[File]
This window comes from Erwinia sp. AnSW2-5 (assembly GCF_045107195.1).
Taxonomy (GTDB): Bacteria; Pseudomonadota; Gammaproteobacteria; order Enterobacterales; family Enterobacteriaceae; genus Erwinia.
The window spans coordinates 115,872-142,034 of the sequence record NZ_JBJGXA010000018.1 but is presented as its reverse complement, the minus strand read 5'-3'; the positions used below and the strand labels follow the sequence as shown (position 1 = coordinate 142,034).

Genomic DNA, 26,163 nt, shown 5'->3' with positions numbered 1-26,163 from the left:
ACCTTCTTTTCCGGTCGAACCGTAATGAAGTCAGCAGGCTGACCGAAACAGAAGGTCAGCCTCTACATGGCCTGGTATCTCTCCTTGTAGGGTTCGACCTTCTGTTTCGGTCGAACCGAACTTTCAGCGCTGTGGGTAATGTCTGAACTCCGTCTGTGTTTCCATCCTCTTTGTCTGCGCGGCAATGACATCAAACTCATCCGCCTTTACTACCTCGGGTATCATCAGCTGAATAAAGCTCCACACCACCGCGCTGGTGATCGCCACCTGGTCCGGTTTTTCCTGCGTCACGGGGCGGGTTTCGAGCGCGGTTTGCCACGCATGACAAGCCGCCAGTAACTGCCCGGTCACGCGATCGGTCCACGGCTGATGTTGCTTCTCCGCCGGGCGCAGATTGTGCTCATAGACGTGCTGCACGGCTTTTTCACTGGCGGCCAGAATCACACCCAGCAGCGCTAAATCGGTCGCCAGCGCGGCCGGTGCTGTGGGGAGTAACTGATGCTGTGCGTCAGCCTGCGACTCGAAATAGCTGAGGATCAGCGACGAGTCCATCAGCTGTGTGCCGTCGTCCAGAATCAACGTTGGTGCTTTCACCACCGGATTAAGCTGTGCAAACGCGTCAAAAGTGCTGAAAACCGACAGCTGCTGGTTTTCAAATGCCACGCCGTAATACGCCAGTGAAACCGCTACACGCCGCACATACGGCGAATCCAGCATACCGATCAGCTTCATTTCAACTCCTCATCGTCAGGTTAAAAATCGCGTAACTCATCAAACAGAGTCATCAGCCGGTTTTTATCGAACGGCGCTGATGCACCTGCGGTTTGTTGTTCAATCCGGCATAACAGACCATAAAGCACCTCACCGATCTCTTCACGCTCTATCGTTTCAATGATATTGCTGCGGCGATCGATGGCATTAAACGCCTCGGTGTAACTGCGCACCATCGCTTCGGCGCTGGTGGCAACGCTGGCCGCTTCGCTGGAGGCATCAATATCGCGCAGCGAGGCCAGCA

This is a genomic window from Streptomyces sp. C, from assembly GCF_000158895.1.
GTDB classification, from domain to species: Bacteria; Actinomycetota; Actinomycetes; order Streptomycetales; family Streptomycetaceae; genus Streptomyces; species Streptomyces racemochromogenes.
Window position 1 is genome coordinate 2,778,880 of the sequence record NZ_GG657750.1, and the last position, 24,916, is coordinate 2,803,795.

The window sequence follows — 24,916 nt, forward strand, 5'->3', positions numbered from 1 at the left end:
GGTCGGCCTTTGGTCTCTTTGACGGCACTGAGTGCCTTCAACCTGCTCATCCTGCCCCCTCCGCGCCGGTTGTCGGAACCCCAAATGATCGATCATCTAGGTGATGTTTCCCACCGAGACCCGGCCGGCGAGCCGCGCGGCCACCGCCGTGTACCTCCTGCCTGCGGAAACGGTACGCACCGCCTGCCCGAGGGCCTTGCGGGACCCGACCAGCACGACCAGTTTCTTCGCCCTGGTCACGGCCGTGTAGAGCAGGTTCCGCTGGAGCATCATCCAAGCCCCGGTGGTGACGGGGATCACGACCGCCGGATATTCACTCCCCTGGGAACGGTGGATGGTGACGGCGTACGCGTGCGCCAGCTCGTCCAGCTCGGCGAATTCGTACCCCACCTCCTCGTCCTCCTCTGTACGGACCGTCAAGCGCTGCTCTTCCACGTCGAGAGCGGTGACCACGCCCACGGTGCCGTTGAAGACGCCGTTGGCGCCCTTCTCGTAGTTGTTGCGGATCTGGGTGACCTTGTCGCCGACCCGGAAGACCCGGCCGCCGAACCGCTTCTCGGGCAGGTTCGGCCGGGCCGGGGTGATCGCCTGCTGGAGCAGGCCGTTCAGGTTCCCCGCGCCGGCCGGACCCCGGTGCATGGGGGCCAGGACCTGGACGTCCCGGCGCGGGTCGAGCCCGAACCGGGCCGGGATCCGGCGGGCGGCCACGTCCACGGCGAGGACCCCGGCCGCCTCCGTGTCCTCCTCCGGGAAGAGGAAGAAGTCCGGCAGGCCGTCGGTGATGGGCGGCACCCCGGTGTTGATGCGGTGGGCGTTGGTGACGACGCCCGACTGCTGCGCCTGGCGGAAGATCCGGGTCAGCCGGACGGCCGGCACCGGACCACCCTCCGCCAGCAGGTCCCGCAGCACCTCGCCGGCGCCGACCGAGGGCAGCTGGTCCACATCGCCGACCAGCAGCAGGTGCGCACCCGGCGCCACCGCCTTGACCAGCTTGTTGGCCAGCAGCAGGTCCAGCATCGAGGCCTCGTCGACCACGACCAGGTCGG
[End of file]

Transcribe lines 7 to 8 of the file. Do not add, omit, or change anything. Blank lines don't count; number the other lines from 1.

GTDB classification, from domain to species: Bacteria; Actinomycetota; Actinomycetes; order Streptomycetales; family Streptomycetaceae; genus Streptomyces; species Streptomyces racemochromogenes.
Window position 1 is genome coordinate 2,778,880 of the sequence record NZ_GG657750.1, and the last position, 24,916, is coordinate 2,803,795.